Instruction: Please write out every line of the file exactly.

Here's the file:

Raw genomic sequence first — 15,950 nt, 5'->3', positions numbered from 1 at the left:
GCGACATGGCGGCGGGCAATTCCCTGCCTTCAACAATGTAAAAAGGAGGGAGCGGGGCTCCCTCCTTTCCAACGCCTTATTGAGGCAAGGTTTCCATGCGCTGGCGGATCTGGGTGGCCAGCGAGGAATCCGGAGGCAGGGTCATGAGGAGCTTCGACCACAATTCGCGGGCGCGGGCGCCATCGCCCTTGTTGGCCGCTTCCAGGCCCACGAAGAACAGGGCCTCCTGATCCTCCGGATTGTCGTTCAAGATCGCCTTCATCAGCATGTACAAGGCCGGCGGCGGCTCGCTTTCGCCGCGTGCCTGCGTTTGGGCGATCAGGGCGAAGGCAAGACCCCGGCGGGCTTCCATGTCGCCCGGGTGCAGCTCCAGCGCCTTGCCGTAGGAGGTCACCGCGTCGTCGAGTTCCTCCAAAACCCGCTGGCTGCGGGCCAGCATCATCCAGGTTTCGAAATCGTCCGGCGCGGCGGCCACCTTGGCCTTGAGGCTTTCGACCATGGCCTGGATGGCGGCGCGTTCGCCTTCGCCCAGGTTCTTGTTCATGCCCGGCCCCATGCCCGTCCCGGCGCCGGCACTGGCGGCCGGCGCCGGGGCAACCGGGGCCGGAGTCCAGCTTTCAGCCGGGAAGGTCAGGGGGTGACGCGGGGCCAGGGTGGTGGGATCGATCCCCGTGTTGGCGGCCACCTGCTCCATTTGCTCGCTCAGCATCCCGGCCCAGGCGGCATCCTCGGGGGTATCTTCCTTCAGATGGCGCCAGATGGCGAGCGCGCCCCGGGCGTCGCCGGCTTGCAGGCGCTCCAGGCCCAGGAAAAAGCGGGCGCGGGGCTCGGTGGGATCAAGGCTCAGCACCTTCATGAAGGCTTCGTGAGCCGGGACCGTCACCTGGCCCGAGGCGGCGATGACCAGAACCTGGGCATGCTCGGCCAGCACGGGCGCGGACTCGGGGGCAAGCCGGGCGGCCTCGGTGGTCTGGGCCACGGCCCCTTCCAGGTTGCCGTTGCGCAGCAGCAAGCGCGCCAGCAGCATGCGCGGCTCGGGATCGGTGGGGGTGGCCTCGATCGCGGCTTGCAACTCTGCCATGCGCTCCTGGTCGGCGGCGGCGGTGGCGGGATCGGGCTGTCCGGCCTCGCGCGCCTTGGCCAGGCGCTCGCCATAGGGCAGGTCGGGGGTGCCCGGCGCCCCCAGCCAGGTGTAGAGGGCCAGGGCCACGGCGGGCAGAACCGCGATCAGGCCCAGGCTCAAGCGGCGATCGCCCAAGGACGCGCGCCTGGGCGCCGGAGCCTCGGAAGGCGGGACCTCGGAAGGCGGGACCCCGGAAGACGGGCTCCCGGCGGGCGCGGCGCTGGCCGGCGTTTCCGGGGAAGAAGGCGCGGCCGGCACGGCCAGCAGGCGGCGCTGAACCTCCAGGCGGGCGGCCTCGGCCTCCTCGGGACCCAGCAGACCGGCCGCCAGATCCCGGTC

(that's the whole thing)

Raw genomic sequence first — 15,950 nt, 5'->3', positions numbered from 1 at the left:
GCGACATGGCGGCGGGCAATTCCCTGCCTTCAACAATGTAAAAAGGAGGGAGCGGGGCTCCCTCCTTTCCAACGCCTTATTGAGGCAAGGTTTCCATGCGCTGGCGGATCTGGGTGGCCAGCGAGGAATCCGGAGGCAGGGTCATGAGGAGCTTCGACCACAATTCGCGGGCGCGGGCGCCATCGCCCTTGTTGGCCGCTTCCAGGCCCACGAAGAACAGGGCCTCCTGATCCTCCGGATTGTCGTTCAAGATCGCCTTCATCAGCATGTACAAGGCCGGCGGCGGCTCGCTTTCGCCGCGTGCCTGCGTTTGGGCGATCAGGGCGAAGGCAAGACCCCGGCGGGCTTCCATGTCGCCCGGGTGCAGCTCCAGCGCCTTGCCGTAGGAGGTCACCGCGTCGTCGAGTTCCTCCAAAACCCGCTGGCTGCGGGCCAGCATCATCCAGGTTTCGAAATCGTCCGGCGCGGCGGCCACCTTGGCCTTGAGGCTTTCGACCATGGCCTGGATGGCGGCGCGTTCGCCTTCGCCCAGGTTCTTGTTCATGCCCGGCCCCATGCCCGTCCCGGCGCCGGCACTGGCGGCCGGCGCCGGGGCAACCGGGGCCGGAGTCCAGCTTTCAGCCGGGAAGGTCAGGGGGTGACGCGGGGCCAGGGTGGTGGGATCGATCCCCGTGTTGGCGGCCACCTGCTCCATTTGCTCGCTCAGCATCCCGGCCCAGGCGGCATCCTCGGGGGTATCTTCCTTCAGATGGCGCCAGATGGCGAGCGCGCCCCGGGCGTCGCCGGCTTGCAGGCGCTCCAGGCCCAGGAAAAAGCGGGCGCGGGGCTCGGTGGGATCAAGGCTCAGCACCTTCATGAAGGCTTCGTGAGCCGGGACCGTCACCTGGCCCGAGGCGGCGATGACCAGAACCTGGGCATGCTCGGCCAGCACGGGCGCGGACTCGGGGGCAAGCCGGGCGGCCTCGGTGGTCTGGGCCACGGCCCCTTCCAGGTTGCCGTTGCGCAGCAGCAAGCGCGCCAGCAGCATGCGCGGCTCGGGATCGGTGGGGGTGGCCTCGATCGCGGCTTGCAACTCTGCCATGCGCTCCTGGTCGGCGGCGGCGGTGGCGGGATCGGGCTGTCCGGCCTCGCGCGCCTTGGCCAGGCGCTCGCCATAGGGCAGGTCGGGGGTGCCCGGCGCCCCCAGCCAGGTGTAGAGGGCCAGGGCCACGGCGGGCAGAACCGCGATCAGGCCCAGGCTCAAGCGGCGATCGCCCAAGGACGCGCGCCTGGGCGCCGGAGCCTCGGAAGGCGGGACCTCGGAAGGCGGGACCCCGGAAGACGGGCTCCCGGCGGGCGCGGCGCTGGCCGGCGTTTCCGGGGAAGAAGGCGCGGCCGGCACGGCCAGCAGGCGGCGCTGAACCTCCAGGCGGGCGGCCTCGGCCTCCTCGGGACCCAGCAGACCGGCCGCCAGATCCCGGTC